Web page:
Formula 1‘s Managing Director of Motorsport and former team principal of the Mercedes AMG Motorsport team, Ross Brawn says that without the influence of Niki Lauda, the Silver Arrows might not have invested the money necessary into bringing Lewis Hamilton in to the team in 2013.
The three-time F1 world champion passed away aged 70 prior to the Monaco Grand Prix, spawning tributes around the world and within the sport to the legendary Austrian driver. Red caps were given out on the Sunday of the Monaco Grand Prix to pay tribute to Lauda, who was known for wearing his iconic red cap around the paddock.
Lauda joined Mercedes in September 2012 as their non-executive chairman, and was one of the leading figures into bringing Hamilton out of McLaren F1 Team and joining Mercedes in 2013.
Hamilton admitted that he may still be a one-time world champion if it wasn’t for Lauda’s influence into joining the team.
Brawn, who at the time was team principal of Mercedes, told to Motorsport-Total.com that Lauda played an role into convincing Mercedes to pay the money needed to get Hamilton from McLaren.
“Our first common job was to bring Lewis Hamilton into the team. Niki was crucial in this process,” commented Brawn.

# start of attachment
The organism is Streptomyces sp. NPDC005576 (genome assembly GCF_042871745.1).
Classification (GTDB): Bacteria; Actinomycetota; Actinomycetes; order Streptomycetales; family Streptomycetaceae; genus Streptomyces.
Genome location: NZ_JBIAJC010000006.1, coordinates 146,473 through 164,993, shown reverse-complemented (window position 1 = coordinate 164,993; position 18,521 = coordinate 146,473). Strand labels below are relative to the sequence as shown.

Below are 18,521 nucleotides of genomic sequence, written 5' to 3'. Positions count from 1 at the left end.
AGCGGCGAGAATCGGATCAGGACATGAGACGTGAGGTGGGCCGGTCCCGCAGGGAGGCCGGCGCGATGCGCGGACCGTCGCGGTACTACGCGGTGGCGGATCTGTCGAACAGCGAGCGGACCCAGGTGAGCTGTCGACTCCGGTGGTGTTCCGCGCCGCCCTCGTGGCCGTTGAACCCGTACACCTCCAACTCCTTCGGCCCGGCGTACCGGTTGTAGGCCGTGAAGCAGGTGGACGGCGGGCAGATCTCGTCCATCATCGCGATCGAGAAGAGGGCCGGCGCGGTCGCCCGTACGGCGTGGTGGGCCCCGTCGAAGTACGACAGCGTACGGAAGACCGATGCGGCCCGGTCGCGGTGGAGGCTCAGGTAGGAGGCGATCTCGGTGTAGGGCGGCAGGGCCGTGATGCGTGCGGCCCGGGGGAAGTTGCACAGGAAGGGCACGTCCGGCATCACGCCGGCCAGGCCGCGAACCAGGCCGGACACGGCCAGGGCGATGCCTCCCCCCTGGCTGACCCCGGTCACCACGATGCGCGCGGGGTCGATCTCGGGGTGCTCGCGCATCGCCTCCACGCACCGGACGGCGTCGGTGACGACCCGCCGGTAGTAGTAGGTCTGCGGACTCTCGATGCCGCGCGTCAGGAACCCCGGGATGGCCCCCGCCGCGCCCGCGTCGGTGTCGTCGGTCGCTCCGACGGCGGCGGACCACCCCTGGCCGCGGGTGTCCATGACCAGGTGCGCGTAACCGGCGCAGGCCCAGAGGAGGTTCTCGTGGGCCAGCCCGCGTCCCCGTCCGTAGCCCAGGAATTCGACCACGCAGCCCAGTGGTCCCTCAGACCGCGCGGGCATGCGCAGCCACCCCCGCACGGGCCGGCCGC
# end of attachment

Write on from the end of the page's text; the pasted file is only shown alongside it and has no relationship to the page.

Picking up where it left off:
“I convinced Lewis, visit us, but it was Niki who persuaded the Mercedes board to give us the money for Lewis. And that was no easy task.
“It turned out to be an important moment on the team’s current path.”
The signing of Hamilton to Mercedes proved to be vital as both the Briton and the Silver Arrows would dominate F1 in the V6 Hybrid era, with Hamilton winning four out of five world championships between 2014 to 2018. The reigning champion currently leads the 2019 season over team-mate Valtteri Bottas.
Brawn recalls Lauda becoming more involved with the team once Hamilton signed with the Brackley based team, and he played an important role in the development of the team that now dominates the sport.
“He did not have to do that, but he wanted to understand the process in the team and he wanted to be an active part of it,” continued Brawn.
“I have to admit that he had a rather relentless approach and that there were many situations in which we clashed.
“But I think we found a good working relationship during the Mercedes time that the team ultimately benefited from, and Niki’s advice has always been valuable – not on operational issues, but on the big picture.
“His legacy is huge. He was an important part in the development of the team that currently dominates Formula 1 and could possibly be the most successful in the history of the sport.”